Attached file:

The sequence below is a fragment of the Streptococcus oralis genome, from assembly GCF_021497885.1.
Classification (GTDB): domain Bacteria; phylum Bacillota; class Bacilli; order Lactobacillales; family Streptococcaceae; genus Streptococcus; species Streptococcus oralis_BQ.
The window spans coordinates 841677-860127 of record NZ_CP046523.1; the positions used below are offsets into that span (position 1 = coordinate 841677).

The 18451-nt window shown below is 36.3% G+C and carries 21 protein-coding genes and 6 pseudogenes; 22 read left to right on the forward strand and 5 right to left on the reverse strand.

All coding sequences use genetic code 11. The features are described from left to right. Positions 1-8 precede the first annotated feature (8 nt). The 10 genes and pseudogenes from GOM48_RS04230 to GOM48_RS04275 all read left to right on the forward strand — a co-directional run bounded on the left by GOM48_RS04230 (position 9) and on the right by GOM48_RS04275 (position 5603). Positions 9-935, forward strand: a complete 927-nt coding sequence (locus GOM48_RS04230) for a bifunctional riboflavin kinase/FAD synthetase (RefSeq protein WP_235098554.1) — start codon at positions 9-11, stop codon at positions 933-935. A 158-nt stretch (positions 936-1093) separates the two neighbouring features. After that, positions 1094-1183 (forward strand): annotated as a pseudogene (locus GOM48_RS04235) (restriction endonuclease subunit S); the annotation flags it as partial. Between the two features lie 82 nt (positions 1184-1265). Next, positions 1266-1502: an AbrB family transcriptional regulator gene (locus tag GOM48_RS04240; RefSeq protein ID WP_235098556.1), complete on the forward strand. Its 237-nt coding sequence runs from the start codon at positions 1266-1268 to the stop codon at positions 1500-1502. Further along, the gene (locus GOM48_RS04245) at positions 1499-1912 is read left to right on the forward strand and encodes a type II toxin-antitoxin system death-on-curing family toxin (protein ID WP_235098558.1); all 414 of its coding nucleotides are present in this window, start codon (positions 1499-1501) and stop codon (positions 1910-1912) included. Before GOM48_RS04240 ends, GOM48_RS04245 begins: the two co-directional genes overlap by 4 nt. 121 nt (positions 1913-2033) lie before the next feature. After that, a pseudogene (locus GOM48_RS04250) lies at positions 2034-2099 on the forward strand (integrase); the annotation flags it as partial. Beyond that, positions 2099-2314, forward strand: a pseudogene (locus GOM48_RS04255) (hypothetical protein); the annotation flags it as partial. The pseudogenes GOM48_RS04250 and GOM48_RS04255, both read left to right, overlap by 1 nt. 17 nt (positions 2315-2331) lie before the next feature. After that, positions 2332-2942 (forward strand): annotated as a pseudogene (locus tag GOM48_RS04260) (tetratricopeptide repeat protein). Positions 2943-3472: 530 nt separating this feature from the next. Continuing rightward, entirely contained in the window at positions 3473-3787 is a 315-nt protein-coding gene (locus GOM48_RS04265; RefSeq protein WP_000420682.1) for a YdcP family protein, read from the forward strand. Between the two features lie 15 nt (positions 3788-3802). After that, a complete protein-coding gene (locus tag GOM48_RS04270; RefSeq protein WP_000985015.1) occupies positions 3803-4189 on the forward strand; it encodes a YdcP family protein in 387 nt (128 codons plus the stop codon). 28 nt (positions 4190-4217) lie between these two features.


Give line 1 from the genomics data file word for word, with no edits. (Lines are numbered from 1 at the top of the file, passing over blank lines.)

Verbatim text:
The sequence below is a fragment of the Streptococcus oralis genome, from assembly GCF_021497885.1.